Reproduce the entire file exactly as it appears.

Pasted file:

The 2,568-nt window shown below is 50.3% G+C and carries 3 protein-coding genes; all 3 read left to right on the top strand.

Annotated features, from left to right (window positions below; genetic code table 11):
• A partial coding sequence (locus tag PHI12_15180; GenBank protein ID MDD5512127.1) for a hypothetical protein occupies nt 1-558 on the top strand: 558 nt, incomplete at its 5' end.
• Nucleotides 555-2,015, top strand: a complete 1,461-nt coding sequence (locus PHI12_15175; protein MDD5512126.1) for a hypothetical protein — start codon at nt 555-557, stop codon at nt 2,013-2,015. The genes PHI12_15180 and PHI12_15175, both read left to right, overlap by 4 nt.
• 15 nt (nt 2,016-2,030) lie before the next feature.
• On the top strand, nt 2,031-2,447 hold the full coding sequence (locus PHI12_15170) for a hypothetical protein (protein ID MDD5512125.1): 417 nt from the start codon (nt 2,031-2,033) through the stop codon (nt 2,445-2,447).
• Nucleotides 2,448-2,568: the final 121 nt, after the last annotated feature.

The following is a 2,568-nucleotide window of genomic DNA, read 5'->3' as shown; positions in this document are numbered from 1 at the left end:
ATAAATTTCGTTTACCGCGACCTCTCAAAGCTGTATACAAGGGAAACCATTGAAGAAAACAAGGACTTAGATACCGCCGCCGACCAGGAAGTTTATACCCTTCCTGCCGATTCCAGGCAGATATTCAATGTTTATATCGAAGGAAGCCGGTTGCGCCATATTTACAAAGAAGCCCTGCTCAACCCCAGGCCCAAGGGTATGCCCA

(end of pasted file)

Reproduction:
The 2,568-nt window shown below is 50.3% G+C and carries 3 protein-coding genes; all 3 read left to right on the top strand.

Annotated features, from left to right (window positions below; genetic code table 11):
• A partial coding sequence (locus tag PHI12_15180; GenBank protein ID MDD5512127.1) for a hypothetical protein occupies nt 1-558 on the top strand: 558 nt, incomplete at its 5' end.
• Nucleotides 555-2,015, top strand: a complete 1,461-nt coding sequence (locus PHI12_15175; protein MDD5512126.1) for a hypothetical protein — start codon at nt 555-557, stop codon at nt 2,013-2,015. The genes PHI12_15180 and PHI12_15175, both read left to right, overlap by 4 nt.
• 15 nt (nt 2,016-2,030) lie before the next feature.
• On the top strand, nt 2,031-2,447 hold the full coding sequence (locus PHI12_15170) for a hypothetical protein (protein ID MDD5512125.1): 417 nt from the start codon (nt 2,031-2,033) through the stop codon (nt 2,445-2,447).
• Nucleotides 2,448-2,568: the final 121 nt, after the last annotated feature.

The following is a 2,568-nucleotide window of genomic DNA, read 5'->3' as shown; positions in this document are numbered from 1 at the left end:
ATAAATTTCGTTTACCGCGACCTCTCAAAGCTGTATACAAGGGAAACCATTGAAGAAAACAAGGACTTAGATACCGCCGCCGACCAGGAAGTTTATACCCTTCCTGCCGATTCCAGGCAGATATTCAATGTTTATATCGAAGGAAGCCGGTTGCGCCATATTTACAAAGAAGCCCTGCTCAACCCCAGGCCCAAGGGTATGCCCA